"SOMETHING much more like normality" is how Nicola Sturgeon anticipates life in Scotland to be this summer.

The process is on its way with pubs, restaurants, gyms and indoor leisure centres all now open again for business. Performing arts venues – theatres and concert halls – are at the end of the line and we accept that. We have had our doors locked for the past 13 months, so we can cope with a few months more. The Government guidelines say that at Level Two performing arts venues can open with a maximum capacity of 100 people and at Level Zero – anticipated by summer – our capacities can stretch to 300. Excellent – our artists and our audiences have waited a long time … Only there is a major catch.

Last week we were informed of the stipulations venues must apply and it is more severe than ever indicated before. Ticket holders in performing arts venues in Scotland must be 2.5 metres distant from each other in all directions and the performers on stage 2.6 metres apart. At the Tron Theatre our 230-seat auditorium would only be able to accommodate 14 single ticket holders on that basis and for some venues it will be worse.

If we reach Level Zero this summer I can have eight people from four households chatting and mixing with each other, maskless, in my front room all day long. If I decide to take my friends to see an hour-long theatre show in the evening we can have a pre-show drink in the bar, facing and talking to each other a metre apart, again maskless, before we join a handful of other folk in the large and fully-ventilated auditorium where we will, with masks on, all sit facing the same way in silence at least five seats apart in all directions.

However, this grim scenario won’t be experienced at the Tron, as we will be forced to stay shut under these new conditions. My understanding is that the vast majority of performing arts venues in Scotland are concluding likewise. With seating capacities restricted by at least 90 per cent it will be economically untenable. From small local theatres through to the country’s largest commercial venues, all need box office income in order to function. On top of this we have no idea if or when the Government will announce plans for beyond Level Zero. Furlough is due to finish in September and there will be no additional financial support for the performing arts venues this year. This will mean further redundancies, some permanent closures, and the continued hardship and loss of work for our freelance arts community. It is worth mentioning that in England theatres are expected to open with one-metre social distancing next month and at full capacity by the summer. Some London West End theatres are already back in rehearsals for their grand re-openings.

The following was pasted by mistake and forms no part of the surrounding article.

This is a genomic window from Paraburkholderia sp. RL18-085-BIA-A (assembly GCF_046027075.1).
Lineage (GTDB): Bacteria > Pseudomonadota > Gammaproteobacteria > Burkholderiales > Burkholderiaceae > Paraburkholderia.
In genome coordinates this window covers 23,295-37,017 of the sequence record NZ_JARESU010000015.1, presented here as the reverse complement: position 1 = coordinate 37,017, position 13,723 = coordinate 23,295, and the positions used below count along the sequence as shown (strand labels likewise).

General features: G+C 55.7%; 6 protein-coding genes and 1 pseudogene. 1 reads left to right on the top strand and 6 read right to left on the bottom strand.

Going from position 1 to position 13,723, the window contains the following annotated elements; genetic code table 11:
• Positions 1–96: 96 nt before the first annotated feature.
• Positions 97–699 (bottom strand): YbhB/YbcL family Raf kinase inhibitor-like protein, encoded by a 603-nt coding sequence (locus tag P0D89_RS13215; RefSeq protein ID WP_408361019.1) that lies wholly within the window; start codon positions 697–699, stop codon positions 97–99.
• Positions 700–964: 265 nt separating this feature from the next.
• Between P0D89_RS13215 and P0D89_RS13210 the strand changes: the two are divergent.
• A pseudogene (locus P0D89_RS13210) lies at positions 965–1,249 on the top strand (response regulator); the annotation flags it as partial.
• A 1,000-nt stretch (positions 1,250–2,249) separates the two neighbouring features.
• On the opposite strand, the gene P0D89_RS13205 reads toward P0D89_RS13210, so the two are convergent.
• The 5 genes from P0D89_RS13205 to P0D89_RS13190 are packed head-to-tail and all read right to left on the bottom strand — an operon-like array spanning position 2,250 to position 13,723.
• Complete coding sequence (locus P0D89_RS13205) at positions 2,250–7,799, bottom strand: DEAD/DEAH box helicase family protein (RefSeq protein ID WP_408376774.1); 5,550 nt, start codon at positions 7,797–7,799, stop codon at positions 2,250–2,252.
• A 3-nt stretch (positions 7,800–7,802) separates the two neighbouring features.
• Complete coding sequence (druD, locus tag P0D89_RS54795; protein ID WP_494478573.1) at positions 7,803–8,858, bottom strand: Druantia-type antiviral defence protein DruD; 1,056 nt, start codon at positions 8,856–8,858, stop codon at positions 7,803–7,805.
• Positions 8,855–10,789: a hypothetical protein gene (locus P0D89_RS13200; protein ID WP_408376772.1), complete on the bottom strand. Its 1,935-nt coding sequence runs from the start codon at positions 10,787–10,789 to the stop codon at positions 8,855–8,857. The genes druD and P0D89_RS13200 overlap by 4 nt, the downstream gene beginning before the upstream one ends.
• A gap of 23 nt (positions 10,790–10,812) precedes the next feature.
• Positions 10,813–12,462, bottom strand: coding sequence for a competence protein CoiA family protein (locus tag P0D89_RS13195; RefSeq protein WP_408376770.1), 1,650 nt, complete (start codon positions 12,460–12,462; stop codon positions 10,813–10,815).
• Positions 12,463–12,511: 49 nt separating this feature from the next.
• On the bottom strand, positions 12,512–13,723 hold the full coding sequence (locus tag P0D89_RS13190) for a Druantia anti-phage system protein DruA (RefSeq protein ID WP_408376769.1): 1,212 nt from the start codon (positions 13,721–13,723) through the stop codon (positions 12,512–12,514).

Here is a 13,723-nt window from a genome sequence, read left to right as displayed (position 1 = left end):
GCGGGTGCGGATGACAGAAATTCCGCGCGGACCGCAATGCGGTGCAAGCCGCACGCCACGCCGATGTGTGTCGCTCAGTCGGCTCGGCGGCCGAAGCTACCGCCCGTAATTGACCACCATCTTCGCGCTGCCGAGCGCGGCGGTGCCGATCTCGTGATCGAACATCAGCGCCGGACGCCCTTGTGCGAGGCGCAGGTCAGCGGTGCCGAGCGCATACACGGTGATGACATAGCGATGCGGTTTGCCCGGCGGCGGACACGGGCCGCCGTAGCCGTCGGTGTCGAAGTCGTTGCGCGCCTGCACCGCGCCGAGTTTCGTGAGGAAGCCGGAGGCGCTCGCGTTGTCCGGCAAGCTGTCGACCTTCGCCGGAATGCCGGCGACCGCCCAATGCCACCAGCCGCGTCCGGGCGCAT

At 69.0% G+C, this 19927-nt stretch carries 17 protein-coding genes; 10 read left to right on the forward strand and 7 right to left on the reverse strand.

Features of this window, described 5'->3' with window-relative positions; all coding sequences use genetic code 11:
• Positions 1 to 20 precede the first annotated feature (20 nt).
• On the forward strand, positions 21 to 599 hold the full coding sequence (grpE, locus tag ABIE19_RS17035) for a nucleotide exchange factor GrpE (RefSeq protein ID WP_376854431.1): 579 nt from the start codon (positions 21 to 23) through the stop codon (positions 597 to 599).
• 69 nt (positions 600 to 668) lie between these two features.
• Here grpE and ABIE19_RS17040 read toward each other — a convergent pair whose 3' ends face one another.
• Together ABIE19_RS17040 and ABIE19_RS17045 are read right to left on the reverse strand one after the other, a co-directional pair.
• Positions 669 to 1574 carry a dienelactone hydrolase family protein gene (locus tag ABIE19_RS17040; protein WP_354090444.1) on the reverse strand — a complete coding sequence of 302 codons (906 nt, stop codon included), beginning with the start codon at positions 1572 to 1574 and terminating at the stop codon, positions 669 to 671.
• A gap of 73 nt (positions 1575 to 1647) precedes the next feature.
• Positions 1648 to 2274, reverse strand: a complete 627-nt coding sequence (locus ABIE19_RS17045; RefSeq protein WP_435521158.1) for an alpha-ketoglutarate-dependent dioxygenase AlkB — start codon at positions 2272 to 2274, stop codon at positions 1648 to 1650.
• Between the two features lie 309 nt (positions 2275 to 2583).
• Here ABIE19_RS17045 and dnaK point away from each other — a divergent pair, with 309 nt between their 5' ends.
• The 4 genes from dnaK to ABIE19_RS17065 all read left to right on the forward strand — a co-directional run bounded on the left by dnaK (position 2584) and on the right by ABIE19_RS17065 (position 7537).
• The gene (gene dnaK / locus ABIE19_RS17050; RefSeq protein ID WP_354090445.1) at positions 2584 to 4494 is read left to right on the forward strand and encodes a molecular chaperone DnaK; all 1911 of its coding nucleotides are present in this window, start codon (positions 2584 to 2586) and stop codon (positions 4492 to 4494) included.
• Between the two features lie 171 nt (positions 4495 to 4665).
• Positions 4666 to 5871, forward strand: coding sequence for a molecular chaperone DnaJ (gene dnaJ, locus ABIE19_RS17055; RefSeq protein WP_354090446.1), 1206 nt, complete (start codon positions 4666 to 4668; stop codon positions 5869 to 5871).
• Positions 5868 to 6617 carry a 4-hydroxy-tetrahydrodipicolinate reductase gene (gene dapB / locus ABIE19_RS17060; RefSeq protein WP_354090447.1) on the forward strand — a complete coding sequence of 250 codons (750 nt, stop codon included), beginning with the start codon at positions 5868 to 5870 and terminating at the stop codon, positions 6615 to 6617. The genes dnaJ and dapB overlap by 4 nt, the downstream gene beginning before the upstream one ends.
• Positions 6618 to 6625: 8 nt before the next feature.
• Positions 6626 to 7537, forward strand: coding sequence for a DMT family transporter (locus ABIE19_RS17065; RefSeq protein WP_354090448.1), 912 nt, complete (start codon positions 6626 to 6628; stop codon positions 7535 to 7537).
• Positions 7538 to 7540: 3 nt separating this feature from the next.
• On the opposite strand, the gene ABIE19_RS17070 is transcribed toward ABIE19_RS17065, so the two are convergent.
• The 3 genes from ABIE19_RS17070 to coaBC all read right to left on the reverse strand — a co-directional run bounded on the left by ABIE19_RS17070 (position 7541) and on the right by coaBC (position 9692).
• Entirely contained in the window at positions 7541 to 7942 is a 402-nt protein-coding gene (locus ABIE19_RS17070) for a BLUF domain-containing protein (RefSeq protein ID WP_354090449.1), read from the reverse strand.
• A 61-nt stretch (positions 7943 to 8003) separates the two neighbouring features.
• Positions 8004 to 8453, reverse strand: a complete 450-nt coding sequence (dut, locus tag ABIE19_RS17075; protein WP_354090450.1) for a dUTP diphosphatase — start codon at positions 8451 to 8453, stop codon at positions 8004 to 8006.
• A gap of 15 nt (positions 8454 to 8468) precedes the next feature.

Scotland’s theatre and music scene is unrivalled anywhere in the world. Cultural activity is one of our greatest exports. With the issue of these incredibly severe new Government restrictions, we will find ourselves in an impossible situation and our future prospects look dire.

Andy Arnold, Artistic Director, Tron Theatre, Glasgow.


I WAS saddened to read your obituary today of James Levine (The Herald, April 27), and to be reminded of his fall from grace towards the end of his life. It’s also a reminder that, howsoever talented individuals may be, whether in politics, sport or business, it doesn’t mean they are free from grievous defects of character; another reason why the honours system should be scrapped.

I hope your readers who like opera are aware of the fantastic and free broadcasts of past New York Met performances. It’s a different opera every day, and each is streamed for 24 hours. There’s been everything from Franco Zeffirelli’s extravagant production of Turandot in 1987, conducted by James Levine, to Phelim McDermott’s stark set for Philip Glass’s Akhnaten in 2019. Even the Ring Cycle, which is much more enjoyable when you can split it into chunks; four hours of Wagner can be hard going.

Doug Maughan, Dunblane.


OH, Dr Hamish Maclaren, how my late husband would have applauded your letter (April 27).

Jim worked on mainframe computers from the early 1960s until retiring in the 1980s. He, like me, refused to own a mobile device of any sort and not long before he died in 2008 said "may God forgive us for what we have unleashed on the world". He always maintained his sorrow for what had happened to the human race by the misuse of things called "personal", "smart" and "artificial". The world is so full of this artificiality now that normally-functioning humans are badly needed.

Three years ago I came across the following re artificial intelligence: "In 100 years time a clever little AI geek will say "I think there used to be things called humans who could think for themselves – shall we make some"?

Dr Maclaren is so right when he says "we must protect and preserve our humanity, and eschew the quantification of human souls". To see people wandering about through lovely places with their eyes glued to these devices is heartbreaking. They are missing what is beautiful.

Thelma Edwards, Kelso.

* THE letter from Dr Hamish Maclaren says it all for me and no doubt countless others in this regard. We have a third horseman of the apocalypse in our midst after the pandemic and climate change and are irrevocably developing into a race of human zombies.

Where will it all end? Will the last person on earth be able to spell Armageddon without recourse to technology?

John Macnab, Falkirk.